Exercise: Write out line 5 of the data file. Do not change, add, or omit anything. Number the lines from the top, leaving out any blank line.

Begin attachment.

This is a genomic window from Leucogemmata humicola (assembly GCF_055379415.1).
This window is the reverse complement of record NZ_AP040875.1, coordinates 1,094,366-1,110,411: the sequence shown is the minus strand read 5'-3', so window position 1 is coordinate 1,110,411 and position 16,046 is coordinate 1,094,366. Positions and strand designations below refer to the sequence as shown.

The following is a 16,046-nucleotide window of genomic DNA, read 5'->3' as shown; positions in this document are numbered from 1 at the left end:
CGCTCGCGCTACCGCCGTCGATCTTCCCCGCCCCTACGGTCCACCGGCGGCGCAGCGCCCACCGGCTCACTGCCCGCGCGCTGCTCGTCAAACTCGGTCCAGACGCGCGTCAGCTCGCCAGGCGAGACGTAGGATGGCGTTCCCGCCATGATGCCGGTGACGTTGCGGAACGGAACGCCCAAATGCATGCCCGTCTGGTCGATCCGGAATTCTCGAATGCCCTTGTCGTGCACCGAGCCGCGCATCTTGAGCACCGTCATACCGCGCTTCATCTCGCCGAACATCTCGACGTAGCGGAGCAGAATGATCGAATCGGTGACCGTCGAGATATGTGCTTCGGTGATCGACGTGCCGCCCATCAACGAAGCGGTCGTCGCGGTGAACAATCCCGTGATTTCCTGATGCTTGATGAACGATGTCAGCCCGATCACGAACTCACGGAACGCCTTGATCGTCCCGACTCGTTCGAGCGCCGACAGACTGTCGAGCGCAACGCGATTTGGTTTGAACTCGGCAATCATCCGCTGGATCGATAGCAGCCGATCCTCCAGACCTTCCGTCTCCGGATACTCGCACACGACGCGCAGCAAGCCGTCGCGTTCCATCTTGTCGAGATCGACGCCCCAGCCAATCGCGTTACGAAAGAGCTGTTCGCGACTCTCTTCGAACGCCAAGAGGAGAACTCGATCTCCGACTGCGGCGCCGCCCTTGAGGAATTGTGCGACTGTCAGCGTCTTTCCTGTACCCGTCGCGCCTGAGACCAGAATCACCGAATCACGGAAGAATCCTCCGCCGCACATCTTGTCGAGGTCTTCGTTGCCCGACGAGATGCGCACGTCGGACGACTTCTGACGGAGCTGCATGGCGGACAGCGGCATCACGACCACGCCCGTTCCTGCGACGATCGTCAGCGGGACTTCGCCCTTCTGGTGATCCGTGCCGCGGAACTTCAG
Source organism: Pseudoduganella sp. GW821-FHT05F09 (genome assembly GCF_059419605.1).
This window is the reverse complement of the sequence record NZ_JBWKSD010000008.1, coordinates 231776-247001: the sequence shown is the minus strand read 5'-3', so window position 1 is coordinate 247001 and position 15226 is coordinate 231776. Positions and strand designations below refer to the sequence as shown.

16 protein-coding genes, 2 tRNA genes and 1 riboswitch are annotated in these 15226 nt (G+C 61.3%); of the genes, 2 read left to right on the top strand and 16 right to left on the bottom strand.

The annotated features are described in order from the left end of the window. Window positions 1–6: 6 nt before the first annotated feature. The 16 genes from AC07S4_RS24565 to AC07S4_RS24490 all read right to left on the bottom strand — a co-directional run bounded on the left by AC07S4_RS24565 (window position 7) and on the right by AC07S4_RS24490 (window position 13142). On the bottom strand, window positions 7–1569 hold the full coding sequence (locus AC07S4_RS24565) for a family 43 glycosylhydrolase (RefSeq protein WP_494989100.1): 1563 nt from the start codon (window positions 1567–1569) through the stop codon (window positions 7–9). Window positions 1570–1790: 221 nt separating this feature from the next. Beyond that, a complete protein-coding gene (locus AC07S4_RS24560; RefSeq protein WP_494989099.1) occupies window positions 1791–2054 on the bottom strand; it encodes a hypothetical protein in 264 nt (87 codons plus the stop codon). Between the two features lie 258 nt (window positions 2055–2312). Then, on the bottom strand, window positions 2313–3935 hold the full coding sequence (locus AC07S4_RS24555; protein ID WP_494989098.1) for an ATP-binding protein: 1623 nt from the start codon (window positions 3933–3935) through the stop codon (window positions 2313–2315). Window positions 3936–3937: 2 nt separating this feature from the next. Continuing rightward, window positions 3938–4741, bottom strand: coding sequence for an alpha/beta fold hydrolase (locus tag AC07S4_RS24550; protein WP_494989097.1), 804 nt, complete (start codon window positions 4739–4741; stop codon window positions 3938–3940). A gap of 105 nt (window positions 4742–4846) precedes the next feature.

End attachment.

Source organism: Pseudoduganella sp. GW821-FHT05F09 (genome assembly GCF_059419605.1).